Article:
SUMNER COUNTY, Tenn. (WKRN) — In every corner of this state, there is a child, who at this moment, does not know whether they will have dinner tonight. Each county has its own struggles, and some are far worse than others.

One Sumner County man is determined to feed the children in his community.

“Should have around 300 boxes to go out,” said Daniel Stephens, director, Feed Sumner Food Bank and Ministry, as he takes News 2’s Mark Kelly around his warehouse.

Daniel Stephens did not always run a food bank. He used to serve as a Hendersonville police officer and saw first-hand the struggles that are out there.

“Overwhelmed, overwhelmed by the majority of the people around here that truly needed food,” said Stephens.

Stephens joined Feed Sumner this year. The organization has been filling the gap left behind when the Sumner County Food Bank closed. Surprised by the number of children who are food insecure, even in a wealthier county like Sumner, he hopes to reverse those high numbers.

“They don’t have electricity; they don’t have a stove; they don’t have a microwave, and that’s Sumner County. So, if that’s Sumner County, imagine how things are in the surrounding counties as well.”

We looked at surrounding counties. Most recent numbers from 2020 show a startling number of children who are food insecure, which the U.S. Department of Agriculture defines as a lack of access, at times, to enough food for an active, healthy life.

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Davidson County had the highest number of food insecure children at 27,420.

Here are the statistics from other Middle Tennessee counties:

  • Rutherford: 9,840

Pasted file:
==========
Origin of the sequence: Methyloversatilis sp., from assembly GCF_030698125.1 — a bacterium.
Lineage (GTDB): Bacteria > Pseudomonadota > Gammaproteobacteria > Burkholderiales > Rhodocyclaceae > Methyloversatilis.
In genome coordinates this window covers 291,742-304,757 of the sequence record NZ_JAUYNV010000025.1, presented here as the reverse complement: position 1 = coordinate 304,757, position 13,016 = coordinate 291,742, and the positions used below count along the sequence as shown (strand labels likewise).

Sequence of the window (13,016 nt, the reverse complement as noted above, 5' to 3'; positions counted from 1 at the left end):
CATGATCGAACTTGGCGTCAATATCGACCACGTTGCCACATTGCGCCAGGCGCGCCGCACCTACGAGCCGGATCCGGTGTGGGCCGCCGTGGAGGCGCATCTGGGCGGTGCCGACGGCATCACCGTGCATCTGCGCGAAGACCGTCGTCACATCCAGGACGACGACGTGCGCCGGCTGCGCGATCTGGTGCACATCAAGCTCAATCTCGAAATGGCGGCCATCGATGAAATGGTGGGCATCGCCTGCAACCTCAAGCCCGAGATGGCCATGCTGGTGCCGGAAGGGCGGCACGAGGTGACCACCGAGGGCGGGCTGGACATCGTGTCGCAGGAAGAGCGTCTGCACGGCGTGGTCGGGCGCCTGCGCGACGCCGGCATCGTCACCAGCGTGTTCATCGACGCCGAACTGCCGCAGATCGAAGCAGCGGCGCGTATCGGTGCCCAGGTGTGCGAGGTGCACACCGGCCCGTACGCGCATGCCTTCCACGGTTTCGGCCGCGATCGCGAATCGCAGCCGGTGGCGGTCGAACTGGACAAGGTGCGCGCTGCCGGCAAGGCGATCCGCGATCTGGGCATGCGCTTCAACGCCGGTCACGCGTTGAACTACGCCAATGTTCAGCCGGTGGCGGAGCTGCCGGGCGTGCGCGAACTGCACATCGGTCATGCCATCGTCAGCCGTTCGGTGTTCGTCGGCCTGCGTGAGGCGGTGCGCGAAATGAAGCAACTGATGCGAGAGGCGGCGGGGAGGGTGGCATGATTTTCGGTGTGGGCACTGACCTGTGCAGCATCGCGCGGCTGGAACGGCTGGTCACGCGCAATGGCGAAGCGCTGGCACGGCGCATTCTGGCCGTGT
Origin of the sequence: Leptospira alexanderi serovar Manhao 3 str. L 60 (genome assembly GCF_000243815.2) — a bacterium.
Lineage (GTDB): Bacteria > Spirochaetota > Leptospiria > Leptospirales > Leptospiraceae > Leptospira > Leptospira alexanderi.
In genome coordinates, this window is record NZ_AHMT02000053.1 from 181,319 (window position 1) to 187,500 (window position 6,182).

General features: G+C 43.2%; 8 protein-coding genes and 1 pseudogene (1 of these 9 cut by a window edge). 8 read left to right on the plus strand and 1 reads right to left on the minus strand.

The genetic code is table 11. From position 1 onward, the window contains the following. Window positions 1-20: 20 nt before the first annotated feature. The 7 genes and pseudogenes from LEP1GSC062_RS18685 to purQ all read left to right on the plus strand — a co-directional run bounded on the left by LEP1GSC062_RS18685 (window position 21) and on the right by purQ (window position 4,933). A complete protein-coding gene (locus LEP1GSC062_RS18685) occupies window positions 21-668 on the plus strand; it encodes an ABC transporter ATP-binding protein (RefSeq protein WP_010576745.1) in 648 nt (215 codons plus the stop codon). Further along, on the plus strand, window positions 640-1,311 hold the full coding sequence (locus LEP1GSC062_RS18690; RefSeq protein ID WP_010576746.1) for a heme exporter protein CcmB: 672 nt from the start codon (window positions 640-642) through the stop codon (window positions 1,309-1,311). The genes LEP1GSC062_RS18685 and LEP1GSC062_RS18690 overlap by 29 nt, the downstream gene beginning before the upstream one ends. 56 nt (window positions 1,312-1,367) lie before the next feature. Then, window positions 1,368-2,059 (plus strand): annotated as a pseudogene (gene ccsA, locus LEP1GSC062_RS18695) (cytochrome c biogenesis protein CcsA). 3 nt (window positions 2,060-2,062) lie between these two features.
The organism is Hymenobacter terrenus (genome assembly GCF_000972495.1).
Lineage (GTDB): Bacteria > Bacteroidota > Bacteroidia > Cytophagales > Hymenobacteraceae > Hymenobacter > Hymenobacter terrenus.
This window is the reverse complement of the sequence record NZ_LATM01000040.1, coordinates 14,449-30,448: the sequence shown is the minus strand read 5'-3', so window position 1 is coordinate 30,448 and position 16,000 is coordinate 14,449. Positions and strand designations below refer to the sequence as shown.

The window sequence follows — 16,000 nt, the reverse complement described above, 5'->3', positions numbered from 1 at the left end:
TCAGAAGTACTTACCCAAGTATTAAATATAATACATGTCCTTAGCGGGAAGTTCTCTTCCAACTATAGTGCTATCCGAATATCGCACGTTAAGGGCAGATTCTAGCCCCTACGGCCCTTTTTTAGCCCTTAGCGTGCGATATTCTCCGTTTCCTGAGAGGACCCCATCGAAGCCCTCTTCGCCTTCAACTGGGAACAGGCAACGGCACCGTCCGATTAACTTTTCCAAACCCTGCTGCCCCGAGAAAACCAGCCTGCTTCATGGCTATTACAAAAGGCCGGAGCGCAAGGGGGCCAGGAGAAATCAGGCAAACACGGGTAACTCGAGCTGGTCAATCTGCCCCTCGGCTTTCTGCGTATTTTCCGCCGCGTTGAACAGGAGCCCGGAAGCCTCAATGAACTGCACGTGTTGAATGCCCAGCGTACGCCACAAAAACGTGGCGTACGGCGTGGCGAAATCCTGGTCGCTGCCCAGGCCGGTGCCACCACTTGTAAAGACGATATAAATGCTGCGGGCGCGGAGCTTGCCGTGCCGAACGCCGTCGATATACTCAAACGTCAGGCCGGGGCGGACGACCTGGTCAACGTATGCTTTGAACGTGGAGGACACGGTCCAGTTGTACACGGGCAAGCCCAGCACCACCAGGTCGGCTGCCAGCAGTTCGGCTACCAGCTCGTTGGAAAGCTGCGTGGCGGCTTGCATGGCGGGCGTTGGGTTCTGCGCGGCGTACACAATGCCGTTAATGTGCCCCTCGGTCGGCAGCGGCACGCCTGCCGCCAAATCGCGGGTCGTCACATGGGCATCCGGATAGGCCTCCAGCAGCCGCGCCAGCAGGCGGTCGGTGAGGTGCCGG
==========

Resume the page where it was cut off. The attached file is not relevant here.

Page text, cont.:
• Sumner: 5,400
  • Wilson: 3,240
  • Robertson: 2,120
  • Williamson: 1,450
  • Cheatham: 920

To try and get these numbers lower, Stephens keeps coming back to one word – alignment. He wants all the big players – food banks, mental health care, schools, churches – aligning all on the same page, instead of always reinventing the wheel. And at least one big institution is already on board, C.I.L. Church in Hendersonville.

“There is always going to be a child that’s hungry, or there’s always going to be a widow that needs food. But at the very same time, we want to say there will always be a food bank, or there will always be a church that’s willing to meet that need,” said Jacob Bell, community life pastor, C.I.L. Church.

These men are only a few months into this journey, but they say change is closer.

“It’s starting to happen now. The ball is just getting rolling.”

When it comes to making sure our children are fed, the wealth gap also comes up. Feeding America points to the fact that Black families’ median wealth is 15% that of white families’. And for Latino families, that number is 20%.

News 2 investigates why the number of children classified as homeless is rising in our area and what’s being done to help them in our special reports – “Homeless Children”.